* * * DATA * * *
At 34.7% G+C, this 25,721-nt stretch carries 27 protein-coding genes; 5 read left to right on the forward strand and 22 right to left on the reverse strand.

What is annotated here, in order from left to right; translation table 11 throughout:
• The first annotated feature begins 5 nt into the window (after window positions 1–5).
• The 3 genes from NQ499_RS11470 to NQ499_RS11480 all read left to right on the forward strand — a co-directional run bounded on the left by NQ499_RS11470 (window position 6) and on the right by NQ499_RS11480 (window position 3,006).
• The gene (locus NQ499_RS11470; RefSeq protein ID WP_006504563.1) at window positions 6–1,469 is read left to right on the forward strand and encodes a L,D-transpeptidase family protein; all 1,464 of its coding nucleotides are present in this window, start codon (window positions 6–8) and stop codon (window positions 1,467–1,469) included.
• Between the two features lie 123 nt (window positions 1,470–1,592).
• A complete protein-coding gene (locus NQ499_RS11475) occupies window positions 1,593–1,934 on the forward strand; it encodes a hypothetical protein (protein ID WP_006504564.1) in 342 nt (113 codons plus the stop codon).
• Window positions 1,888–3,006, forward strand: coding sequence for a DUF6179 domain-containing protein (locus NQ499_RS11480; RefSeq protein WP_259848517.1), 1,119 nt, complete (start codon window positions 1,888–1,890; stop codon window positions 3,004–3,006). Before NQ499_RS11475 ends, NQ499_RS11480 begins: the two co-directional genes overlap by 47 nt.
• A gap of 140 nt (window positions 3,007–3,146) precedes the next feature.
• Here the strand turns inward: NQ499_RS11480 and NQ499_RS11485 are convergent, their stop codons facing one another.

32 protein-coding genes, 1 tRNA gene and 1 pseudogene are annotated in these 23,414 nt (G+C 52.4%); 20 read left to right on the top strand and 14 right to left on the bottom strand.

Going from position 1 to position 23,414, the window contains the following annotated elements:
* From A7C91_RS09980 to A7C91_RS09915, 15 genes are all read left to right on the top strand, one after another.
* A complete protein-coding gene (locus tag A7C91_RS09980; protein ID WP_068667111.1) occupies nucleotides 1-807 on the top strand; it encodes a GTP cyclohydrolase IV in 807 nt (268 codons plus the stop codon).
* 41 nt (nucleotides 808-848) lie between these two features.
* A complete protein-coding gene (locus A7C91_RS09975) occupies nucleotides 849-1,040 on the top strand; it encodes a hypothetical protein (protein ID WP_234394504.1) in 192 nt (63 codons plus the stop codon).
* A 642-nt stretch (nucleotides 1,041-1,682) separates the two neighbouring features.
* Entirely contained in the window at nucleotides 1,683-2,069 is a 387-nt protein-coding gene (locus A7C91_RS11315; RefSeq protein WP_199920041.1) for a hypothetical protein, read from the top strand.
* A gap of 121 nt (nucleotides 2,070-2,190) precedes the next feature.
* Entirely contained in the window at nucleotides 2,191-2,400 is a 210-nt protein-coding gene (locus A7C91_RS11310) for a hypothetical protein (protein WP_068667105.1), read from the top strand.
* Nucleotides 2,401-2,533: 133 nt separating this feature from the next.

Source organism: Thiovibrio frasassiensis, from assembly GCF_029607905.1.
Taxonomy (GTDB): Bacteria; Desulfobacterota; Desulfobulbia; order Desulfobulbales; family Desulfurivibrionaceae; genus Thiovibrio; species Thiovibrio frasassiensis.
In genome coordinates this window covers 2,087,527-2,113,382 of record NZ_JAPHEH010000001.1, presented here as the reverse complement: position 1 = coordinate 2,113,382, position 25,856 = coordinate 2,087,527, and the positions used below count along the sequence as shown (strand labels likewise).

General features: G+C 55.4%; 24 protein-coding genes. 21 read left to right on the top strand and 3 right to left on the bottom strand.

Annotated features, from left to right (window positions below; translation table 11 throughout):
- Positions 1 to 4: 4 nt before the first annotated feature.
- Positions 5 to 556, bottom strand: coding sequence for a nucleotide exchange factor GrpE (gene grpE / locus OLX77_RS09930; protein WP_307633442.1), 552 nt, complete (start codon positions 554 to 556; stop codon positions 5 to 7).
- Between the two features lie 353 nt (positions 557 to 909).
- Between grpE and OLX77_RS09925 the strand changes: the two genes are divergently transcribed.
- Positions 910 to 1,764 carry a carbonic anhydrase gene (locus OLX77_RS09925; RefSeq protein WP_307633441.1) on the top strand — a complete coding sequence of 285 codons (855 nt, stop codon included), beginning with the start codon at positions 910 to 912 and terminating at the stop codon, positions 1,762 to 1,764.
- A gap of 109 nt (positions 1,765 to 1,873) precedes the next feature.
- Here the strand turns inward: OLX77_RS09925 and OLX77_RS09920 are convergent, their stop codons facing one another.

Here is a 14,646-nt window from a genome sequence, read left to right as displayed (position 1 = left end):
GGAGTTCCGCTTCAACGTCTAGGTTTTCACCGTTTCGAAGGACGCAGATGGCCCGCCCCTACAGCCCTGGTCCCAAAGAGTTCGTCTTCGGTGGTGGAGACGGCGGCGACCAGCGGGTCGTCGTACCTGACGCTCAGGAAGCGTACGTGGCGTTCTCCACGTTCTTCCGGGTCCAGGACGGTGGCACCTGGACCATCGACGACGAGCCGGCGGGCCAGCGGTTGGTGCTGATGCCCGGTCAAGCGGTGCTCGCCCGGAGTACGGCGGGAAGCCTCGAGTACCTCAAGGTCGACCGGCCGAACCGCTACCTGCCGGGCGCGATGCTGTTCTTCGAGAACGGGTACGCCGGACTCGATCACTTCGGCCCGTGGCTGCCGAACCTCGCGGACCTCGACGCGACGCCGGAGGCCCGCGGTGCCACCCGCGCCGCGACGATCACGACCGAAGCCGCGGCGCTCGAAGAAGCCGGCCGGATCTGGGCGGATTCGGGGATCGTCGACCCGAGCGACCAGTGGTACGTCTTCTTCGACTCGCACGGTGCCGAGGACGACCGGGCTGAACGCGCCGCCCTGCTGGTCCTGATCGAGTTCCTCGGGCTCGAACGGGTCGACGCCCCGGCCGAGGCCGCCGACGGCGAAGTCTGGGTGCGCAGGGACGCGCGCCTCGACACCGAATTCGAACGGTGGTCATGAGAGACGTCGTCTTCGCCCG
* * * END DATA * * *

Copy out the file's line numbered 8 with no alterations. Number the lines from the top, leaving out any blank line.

• Window positions 1,888–3,006, forward strand: coding sequence for a DUF6179 domain-containing protein (locus NQ499_RS11480; RefSeq protein WP_259848517.1), 1,119 nt, complete (start codon window positions 1,888–1,890; stop codon window positions 3,004–3,006). Before NQ499_RS11475 ends, NQ499_RS11480 begins: the two co-directional genes overlap by 47 nt.